“Everyone tries to understand [Paul’s] feelings and provide him with love and support but he remains somewhat in pain…. He doesn’t try to cure himself but he feels he needs the support of others but he does not want to come out and he knows that gay sex is forbidden by his religion. He wants a life of virtue and to be accepted for the person that he is…. The struggle between desire and faith seems to always be with us and the author has us examine ourselves closely so that we can be more understanding and accepting of others. The book is not an attack on gay people and is just the story of a boy who understands that he has the right to make the choice about how he wants to live his life.”
After reading Lassen’s review, I emailed him to thank him for his thoughts and find out more about how he’d become aware of my book. (Answer: browsing Amazon.) He mentioned that he teaches a class in gay literature at the college level, and is thinking of adding No Going Back. I’d love to find out what his students think.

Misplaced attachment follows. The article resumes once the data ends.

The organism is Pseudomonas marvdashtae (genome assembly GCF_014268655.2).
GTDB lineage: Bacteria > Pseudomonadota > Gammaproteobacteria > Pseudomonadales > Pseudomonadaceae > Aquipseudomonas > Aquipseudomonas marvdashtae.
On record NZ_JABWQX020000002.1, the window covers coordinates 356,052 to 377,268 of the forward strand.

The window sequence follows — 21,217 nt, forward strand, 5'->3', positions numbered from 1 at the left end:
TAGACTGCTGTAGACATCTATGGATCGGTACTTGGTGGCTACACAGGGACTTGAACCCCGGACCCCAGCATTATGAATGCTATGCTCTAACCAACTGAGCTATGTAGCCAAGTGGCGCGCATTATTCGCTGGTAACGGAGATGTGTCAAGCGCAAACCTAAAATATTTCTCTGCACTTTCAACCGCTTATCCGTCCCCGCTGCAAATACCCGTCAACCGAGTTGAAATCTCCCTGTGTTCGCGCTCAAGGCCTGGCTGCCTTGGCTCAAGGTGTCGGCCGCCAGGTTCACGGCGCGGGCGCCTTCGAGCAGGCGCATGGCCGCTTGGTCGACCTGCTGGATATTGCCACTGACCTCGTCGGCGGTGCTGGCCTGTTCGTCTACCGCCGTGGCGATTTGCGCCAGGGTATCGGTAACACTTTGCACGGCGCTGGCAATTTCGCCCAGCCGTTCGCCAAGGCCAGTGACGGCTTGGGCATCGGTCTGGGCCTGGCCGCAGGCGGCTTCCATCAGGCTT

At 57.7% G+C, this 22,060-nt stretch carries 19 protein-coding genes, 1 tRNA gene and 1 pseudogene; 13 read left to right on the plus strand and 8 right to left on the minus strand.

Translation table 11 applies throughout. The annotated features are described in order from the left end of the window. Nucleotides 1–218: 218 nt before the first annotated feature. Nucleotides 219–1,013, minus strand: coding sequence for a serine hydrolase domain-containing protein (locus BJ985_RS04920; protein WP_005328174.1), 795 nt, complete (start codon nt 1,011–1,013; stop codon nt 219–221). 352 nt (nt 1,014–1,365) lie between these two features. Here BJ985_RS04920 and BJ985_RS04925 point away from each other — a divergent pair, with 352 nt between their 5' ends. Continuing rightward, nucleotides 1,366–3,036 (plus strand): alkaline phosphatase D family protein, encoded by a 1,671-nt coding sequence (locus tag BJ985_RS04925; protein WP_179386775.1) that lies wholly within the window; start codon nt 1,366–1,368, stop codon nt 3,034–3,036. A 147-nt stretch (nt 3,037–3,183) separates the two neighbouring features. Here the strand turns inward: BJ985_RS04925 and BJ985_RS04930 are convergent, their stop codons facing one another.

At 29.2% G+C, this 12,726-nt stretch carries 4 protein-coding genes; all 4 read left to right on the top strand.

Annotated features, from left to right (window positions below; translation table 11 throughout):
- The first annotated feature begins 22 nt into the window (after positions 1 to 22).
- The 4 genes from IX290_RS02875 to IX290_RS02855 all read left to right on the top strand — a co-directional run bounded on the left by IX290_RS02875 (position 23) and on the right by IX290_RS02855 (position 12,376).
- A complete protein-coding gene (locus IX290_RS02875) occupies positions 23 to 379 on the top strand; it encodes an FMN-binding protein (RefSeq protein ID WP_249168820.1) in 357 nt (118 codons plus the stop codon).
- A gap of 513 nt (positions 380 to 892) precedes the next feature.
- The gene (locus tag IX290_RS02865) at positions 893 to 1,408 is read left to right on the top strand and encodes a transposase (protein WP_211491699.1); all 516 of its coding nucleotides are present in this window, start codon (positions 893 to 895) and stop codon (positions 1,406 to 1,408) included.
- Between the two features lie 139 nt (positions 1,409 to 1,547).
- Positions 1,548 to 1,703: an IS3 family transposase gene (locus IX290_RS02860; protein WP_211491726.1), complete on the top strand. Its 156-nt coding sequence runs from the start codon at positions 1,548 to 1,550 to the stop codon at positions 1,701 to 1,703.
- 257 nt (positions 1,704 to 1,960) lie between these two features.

It’s a perpetual question among many Mormon writers just how we as Mormons can effectively present Mormon experience to a national audience. Examples that are frequently held up for emulation from other traditions include the novel The Chosen, by Chaim Potok, depicting the coming-of-age of a Jewish boy during World War II, and the movie My Big Fat Greek Wedding.
I freely admit that No Going Back isn’t a terribly good candidate for that. It’s got too many other things going on to really be a good depiction of Mormon experience for non-Mormons — including the gay issue, which kind of overshadows everything else. But the positive responses I’ve received from a few non-Mormon readers — including the one from Amos Lassen, and one from a non-LDS retired literature professor published in my Wisconsin hometown newspaper, and even the surprisingly positive response I got from a vehemently atheist gay British acquaintance — make me wonder if maybe the target isn’t a little closer than I’d thought.